In Rethinking Aging, author Nortin Hadler, M.D., says we have to revise, individually and as a society, how we navigate the difficult waters of old age.
You've found 85 to be the current "ripe old age" we can expect. Is that number likely to go up, or are you pessimistic about what we can expect from biotechnology?
That's the great unknown. The death rate is one per person. And most of our octogenarians would tell you that living that long is not terrific. But this is a celebratory book! We are the first generation in the world that can hit 60 and get to think, "What do I want to do in the next 20 years?" The job of the physician is to help these patients understand the limits of certainty.
You have some startling advice about the increasing number of screening tests available to aging Americans—but point out that screening is far different from diagnostic tests. Is the medical industry being honest with us about the difference?
The institution of medicine in our country is at the very least perverse and probably ethically bankrupt. What we do have as a resource is a wonderful country of well-meaning, well-trained physicians; the problem is, the system of medicine constrains the physician.... You have to know how to ask: is this really a disease, and is the test likely to benefit me? If I can teach Americans to ask that question, we can help medicine emerge on the high ground. You never want to have a screening unless it's accurate, and screening for a disease that's important and that we can do something about.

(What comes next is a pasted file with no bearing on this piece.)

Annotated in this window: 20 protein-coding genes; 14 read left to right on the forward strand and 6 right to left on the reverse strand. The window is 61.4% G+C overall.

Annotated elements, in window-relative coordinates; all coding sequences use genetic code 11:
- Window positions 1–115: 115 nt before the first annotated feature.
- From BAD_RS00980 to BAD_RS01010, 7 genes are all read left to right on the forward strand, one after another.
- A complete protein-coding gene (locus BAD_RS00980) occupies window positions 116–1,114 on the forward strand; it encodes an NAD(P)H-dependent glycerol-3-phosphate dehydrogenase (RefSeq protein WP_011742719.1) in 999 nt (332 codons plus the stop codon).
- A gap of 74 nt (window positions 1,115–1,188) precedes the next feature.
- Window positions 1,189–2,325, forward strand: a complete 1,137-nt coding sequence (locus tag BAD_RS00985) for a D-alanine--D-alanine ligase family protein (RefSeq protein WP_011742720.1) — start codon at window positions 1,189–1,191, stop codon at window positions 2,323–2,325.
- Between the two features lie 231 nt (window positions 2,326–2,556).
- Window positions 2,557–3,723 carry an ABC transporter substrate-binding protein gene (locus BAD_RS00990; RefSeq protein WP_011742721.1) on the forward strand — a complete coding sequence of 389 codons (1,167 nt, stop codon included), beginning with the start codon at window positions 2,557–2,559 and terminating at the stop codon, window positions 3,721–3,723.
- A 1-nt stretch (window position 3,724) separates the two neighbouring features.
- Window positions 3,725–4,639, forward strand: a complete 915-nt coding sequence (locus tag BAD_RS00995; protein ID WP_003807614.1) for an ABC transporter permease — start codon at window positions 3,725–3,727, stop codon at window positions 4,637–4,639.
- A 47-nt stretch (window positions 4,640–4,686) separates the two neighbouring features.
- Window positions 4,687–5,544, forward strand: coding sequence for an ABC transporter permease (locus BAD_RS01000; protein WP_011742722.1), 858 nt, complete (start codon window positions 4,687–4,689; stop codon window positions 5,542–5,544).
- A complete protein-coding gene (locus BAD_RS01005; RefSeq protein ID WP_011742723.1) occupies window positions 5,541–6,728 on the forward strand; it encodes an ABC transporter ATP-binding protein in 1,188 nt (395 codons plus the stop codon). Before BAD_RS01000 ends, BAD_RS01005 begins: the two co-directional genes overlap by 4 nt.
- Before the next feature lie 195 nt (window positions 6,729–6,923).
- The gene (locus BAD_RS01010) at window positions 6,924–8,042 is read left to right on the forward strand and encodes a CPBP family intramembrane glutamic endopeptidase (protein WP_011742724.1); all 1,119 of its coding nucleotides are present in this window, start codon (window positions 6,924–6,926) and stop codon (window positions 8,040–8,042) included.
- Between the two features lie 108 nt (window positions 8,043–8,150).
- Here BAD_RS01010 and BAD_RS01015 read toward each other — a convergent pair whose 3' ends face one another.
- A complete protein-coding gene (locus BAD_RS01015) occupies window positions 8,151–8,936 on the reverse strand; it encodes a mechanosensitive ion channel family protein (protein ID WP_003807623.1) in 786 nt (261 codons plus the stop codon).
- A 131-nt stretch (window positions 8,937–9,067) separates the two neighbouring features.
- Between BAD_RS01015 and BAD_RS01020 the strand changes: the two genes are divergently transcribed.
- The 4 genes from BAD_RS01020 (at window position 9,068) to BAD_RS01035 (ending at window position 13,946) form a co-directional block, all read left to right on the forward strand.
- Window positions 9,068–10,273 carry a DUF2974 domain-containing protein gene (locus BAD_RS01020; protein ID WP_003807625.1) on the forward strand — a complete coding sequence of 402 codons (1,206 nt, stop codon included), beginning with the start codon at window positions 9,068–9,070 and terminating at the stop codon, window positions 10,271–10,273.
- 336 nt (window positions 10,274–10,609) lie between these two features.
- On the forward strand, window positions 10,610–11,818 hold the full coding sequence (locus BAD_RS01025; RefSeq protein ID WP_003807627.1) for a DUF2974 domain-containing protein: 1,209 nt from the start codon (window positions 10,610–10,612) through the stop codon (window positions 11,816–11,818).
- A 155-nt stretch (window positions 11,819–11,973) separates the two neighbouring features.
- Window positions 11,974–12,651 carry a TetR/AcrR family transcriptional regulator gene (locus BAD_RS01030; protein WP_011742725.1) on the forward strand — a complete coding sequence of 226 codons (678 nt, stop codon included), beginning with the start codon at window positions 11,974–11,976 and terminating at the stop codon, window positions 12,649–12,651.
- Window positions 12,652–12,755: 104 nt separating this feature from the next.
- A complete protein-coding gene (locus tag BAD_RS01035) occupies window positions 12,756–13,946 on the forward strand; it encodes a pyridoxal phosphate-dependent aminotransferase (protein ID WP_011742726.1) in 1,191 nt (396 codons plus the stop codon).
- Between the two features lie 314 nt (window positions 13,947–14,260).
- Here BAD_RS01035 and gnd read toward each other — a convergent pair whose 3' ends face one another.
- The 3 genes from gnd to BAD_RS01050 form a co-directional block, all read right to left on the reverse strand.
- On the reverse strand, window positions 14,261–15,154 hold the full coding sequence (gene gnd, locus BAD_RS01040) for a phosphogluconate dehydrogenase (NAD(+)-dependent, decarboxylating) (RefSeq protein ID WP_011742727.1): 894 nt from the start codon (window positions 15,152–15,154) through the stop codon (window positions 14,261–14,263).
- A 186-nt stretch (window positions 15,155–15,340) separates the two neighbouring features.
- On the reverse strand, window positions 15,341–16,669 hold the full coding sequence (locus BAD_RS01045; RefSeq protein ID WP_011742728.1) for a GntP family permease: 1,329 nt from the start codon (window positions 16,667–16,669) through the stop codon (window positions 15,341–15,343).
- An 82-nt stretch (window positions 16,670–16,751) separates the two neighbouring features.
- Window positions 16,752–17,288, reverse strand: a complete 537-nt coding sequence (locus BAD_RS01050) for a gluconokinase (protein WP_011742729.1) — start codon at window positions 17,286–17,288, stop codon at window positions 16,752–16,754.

You mention your exposure to the care of the elderly through your father's medical practice. Has medicine gotten any smarter about caring for the aged? How can it improve?
Medicine was so focused in the 20th century on saving a life from a particular disease. When you think about a generation that will hit 80, it's a different mindset, and it moves it back to compassion, empathy, and community. You don't want to marginalize the elderly. Our biomedical approach to dying needs rethinking, too. Americans believe you are a coward if you don't fight to the bitter end. We need to step back and wonder if there's another way.
How do you think nursing homes will change as the baby boomers age? Will this be a generation that revolts against an isolated end-of-life?
Nursing homes have become very profitable. But it is no longer appropriate for a society that needs to accept and integrate the elderly into the mainstream. There's very inventive programs—natural occurring retirement communities, group homes.... You don't want to remove the advantages of the perspective of the elderly from community life. It's too important.